Hong Kong Court of Final Appeal (Front) and International Finance Center are seen in Hong Kong, south China, March 2, 2017. Photo:Xinhua
The Hong Kong Special Administrative Region government should look into the judges who support the anti-extradition force and jeopardize the integrity of the judiciary in Hong Kong, outspoken pro-establishment legislator Priscilla Leung said during a recent Legislative Council meeting.
Three anonymous judges claimed that the now withdrawn extradition bill posed serious challenges to the city’s legal system, according to a Reuter reported in May.
The three judges pointed out at that time that the extraditions based on presumption of a fair trial and humane punishment “contradicted” the legal system in the Chinese mainland, the media report said.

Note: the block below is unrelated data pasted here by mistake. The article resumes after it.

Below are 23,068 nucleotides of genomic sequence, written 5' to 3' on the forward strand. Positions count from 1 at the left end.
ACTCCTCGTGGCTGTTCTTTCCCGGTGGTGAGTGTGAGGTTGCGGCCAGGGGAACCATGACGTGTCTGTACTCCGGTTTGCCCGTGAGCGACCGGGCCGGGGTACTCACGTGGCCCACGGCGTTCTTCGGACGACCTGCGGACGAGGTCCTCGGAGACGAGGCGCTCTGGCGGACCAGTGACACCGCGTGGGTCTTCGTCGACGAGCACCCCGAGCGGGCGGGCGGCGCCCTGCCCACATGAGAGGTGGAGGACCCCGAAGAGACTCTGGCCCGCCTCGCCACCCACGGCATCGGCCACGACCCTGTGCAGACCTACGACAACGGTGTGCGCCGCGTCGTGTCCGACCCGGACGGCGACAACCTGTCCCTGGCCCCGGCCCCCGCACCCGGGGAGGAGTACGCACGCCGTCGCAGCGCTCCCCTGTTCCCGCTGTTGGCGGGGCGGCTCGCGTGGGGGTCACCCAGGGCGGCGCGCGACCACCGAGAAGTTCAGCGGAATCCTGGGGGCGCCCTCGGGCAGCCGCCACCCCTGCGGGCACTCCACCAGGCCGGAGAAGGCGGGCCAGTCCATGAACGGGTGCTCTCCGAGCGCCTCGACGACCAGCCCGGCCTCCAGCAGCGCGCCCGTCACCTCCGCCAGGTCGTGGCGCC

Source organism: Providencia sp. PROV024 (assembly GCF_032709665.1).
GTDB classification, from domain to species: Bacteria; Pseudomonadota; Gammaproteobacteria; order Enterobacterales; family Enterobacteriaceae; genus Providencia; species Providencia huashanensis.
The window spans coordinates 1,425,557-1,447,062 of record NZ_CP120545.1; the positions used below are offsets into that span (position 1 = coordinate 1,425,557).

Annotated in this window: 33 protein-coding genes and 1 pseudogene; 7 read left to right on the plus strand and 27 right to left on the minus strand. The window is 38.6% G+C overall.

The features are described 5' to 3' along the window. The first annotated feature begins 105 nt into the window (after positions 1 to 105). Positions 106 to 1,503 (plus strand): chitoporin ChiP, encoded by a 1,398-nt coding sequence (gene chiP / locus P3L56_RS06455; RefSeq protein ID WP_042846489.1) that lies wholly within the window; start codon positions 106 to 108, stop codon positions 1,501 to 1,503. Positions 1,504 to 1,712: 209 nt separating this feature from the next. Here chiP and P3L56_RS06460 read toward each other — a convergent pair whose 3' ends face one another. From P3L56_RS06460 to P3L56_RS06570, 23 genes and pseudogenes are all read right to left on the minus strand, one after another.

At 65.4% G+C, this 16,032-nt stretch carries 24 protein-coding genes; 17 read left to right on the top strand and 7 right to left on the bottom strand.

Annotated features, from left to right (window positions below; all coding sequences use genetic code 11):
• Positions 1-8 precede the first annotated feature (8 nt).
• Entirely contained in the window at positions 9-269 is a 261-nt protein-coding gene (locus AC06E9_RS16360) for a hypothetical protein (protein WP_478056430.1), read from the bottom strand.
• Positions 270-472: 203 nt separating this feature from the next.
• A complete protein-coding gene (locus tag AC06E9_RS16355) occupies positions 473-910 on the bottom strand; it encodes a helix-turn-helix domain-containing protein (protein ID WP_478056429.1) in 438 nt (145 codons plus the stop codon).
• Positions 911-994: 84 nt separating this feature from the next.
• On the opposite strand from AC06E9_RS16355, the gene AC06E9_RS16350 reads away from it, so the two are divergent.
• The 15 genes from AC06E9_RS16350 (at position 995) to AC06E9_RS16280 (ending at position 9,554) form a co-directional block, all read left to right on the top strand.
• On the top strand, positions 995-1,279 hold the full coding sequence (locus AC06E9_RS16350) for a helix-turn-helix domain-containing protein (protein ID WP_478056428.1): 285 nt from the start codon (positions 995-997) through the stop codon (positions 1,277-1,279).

Besides the three anonymous Hong Kong judges, Judge Patrick Li Hon-leung’s signature was also seen on a petition lodged by alumni of the University of Hong Kong on May 26, urging the government to withdraw the proposed amendment, according to a report by the South Morning China Post.
“Publicly showing their tilting opinion on the extradition bill would raise concerns over whether the judges’ attitude would influence their judgement,” Leung said.
Leung urged Hong Kong SAR judges to sign a statutory declaration stating they are not among the three anonymous judges. A statutory declaration can have legal effect.
Leung is not the only legislator who has raised concerns about the ultimate neutrality of judges. Regina Ip, the chairperson of the New People’s Party, has accused some judges of lacking judicial professionalism and holding very biased political beliefs, according to local media reports.
So far, the protests in Hong Kong have entered the 23rd week.